Will a new extension cost more money to run?

Extensions are a great way to add more space to your home and to add value as well. However, it is important that your extension will be comfortable to live in and not add more to your bills. We are going to look at some of the things you might want to consider when getting an extension built.

Thermal envelopes

The walls, roof, floor and glazing of a property constitute its thermal envelope. This is [in theory] where the warm conditioned air of the building is prevented from transferring its heat to the outside. Obviously, the better insulated these areas are, the more energy efficient the building will be. Extensions are usually built to very high modern building standards, so the thermal envelope of this part of the building should be particularly good at preventing heat loss.

On the average extension, you will probably be removing at least some of the existing wall, or building the extension out from it. This means that there will be less of the older wall there to lose heat through, but more wall in total and a larger volume of air to heat. It will depend on the extension and the property in question as to whether the former or the latter is the predominating factor, and whether the extension is actually going to cut your bills or increase them.

Underfloor electric heating

You can make the extension efficient and up to building control standards, but how do you heat it?

If the extension is small, chances are you will just use the existing heating system and extend it with an extra heater or radiator. In some cases, people decide to add some secondary heating, to help make the extension more comfortable. Electric underfloor heating is extremely popular for this, and is relatively cheap to install, especially at the build stage.

The mistake, however, is to use the underfloor electric heating as the main system. It is hellishly expensive to run despite its even heating of the room and appearance. The most efficient way to heat the extension would be by augmenting the boiler to cover the new space. Room heaters are good for additional or secondary heating, but not for the main system in the space.

Can you surpass the recommended insulation standards?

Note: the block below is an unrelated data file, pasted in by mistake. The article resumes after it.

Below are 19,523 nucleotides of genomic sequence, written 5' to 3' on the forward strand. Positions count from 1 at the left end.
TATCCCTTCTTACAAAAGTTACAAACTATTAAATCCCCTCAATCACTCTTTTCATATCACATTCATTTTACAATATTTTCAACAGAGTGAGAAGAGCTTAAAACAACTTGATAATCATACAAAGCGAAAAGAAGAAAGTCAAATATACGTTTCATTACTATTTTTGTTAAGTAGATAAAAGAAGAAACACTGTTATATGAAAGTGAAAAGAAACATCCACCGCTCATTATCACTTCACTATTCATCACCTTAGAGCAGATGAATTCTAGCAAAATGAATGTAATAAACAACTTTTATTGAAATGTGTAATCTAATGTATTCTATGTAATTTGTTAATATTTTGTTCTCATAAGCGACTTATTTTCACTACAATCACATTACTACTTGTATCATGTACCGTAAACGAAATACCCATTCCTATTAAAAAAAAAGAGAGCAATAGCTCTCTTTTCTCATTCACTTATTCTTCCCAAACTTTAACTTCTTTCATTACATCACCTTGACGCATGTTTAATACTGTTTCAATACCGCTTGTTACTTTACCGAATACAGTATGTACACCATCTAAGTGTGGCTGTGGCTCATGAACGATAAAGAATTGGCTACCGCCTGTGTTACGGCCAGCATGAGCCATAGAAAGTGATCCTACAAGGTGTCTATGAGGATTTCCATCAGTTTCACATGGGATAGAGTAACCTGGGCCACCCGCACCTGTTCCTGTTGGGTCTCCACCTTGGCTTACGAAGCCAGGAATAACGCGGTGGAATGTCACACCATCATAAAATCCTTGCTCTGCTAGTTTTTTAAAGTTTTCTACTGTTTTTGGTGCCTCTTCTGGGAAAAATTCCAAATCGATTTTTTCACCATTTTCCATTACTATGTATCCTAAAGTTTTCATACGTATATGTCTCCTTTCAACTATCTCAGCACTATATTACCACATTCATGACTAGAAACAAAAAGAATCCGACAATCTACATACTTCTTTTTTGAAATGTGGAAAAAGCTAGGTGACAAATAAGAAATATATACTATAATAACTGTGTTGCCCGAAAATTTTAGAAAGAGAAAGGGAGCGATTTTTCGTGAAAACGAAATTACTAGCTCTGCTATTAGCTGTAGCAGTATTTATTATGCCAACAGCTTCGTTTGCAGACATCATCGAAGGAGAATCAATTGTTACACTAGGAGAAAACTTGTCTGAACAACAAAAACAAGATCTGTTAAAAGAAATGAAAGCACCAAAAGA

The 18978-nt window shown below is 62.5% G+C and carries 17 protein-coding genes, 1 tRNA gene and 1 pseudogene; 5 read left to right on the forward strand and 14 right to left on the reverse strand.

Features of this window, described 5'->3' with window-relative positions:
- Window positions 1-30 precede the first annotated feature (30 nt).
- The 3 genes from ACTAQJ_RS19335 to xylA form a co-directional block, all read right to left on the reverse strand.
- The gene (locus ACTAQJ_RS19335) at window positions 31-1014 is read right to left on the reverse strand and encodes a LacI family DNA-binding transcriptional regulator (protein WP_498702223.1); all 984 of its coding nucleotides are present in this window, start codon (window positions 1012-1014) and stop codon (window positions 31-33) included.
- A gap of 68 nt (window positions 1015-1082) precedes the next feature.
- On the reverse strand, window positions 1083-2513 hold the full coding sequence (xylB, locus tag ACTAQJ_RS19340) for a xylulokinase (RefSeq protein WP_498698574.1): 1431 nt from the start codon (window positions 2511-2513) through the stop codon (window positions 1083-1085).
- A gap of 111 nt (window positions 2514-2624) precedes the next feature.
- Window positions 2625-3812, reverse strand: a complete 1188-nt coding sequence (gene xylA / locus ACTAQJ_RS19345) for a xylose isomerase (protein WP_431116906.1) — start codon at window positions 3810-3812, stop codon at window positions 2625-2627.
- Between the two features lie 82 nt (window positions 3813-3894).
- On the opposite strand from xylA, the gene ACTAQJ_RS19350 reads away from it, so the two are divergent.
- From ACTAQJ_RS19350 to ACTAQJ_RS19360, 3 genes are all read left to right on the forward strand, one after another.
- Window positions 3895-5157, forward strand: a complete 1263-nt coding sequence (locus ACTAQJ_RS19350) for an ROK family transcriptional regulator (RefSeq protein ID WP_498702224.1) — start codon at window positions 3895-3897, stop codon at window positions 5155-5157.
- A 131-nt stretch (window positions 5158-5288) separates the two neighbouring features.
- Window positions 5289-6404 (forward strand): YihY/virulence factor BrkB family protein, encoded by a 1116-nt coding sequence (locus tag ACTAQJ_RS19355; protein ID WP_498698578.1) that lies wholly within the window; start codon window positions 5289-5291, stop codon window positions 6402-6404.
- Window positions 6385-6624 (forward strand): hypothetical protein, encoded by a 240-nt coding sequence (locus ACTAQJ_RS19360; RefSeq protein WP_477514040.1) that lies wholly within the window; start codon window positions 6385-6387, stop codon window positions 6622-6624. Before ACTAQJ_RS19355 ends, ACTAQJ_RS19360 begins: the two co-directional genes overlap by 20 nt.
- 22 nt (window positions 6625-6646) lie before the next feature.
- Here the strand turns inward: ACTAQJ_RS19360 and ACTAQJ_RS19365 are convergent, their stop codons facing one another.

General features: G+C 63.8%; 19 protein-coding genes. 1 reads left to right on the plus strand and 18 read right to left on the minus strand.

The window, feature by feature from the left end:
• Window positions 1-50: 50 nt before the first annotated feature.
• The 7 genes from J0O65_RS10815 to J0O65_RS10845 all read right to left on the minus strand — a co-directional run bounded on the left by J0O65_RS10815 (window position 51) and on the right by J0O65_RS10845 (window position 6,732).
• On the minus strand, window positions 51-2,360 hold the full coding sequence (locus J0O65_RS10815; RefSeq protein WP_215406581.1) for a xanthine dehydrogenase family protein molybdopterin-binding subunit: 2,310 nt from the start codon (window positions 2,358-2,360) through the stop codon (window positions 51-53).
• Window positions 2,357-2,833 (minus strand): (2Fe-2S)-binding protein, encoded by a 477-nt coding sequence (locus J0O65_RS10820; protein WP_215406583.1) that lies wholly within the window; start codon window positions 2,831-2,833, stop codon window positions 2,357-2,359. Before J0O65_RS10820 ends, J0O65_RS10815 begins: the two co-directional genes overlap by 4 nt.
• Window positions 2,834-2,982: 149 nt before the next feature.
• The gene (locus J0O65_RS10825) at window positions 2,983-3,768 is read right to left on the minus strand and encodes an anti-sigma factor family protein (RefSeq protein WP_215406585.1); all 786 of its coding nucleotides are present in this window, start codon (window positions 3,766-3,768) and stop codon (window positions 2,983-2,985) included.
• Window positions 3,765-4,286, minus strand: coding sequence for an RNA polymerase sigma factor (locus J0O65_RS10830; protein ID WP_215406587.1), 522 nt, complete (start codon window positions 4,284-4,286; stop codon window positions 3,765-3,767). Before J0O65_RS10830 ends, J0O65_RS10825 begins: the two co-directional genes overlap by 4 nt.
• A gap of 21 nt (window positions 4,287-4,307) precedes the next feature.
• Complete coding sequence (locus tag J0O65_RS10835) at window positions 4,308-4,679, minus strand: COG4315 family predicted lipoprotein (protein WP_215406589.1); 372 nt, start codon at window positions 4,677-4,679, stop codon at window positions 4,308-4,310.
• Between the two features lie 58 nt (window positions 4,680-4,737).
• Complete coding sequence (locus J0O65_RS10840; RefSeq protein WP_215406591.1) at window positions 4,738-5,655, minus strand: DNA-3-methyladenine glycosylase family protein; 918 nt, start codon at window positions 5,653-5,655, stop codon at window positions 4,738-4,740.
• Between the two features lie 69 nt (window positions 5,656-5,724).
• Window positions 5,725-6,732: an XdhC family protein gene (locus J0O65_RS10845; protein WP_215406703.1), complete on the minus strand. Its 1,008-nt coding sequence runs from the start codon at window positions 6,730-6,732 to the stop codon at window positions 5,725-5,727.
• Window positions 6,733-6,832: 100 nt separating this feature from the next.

We meet plenty of homeowners who have added extensions to their properties and far exceeded the required standards. There is a building design philosophy called passivhaus, developed in Germany and designed to make a house so efficient that it requires little or no heating. This has gradually caught on in other parts of the world and is often seen in the UK for new builds and refurbishments alike. When adding an extension or doing a refurb, the property is never going to be quite as efficient as a new build, but you can work towards the passivhaus ideals.

How much insulation are we talking about? You will need to get the thermal envelope down to a U-value of 0.15. It will depend on the type of insulation you are using, but this could translate to anything from 140mm up to 300mm of insulation.

Passivhaus isn’t all about insulation though; you will often see mechanical ventilation to help ensure good air circulation without compromising on heat loss. Is this worth it for an extension? It probably won’t pay back very quickly, but it will make the home feel more comfortable and create a lovely warm part of the house to be in during the winter, even if the rest of the home is draughty and cold.

Extensions – what do they cost to run?

Extensions built to a high standard should not add a lot to your heating bill, and in some cases may actually reduce bills. They should make a home a more efficient and more comfortable place to live!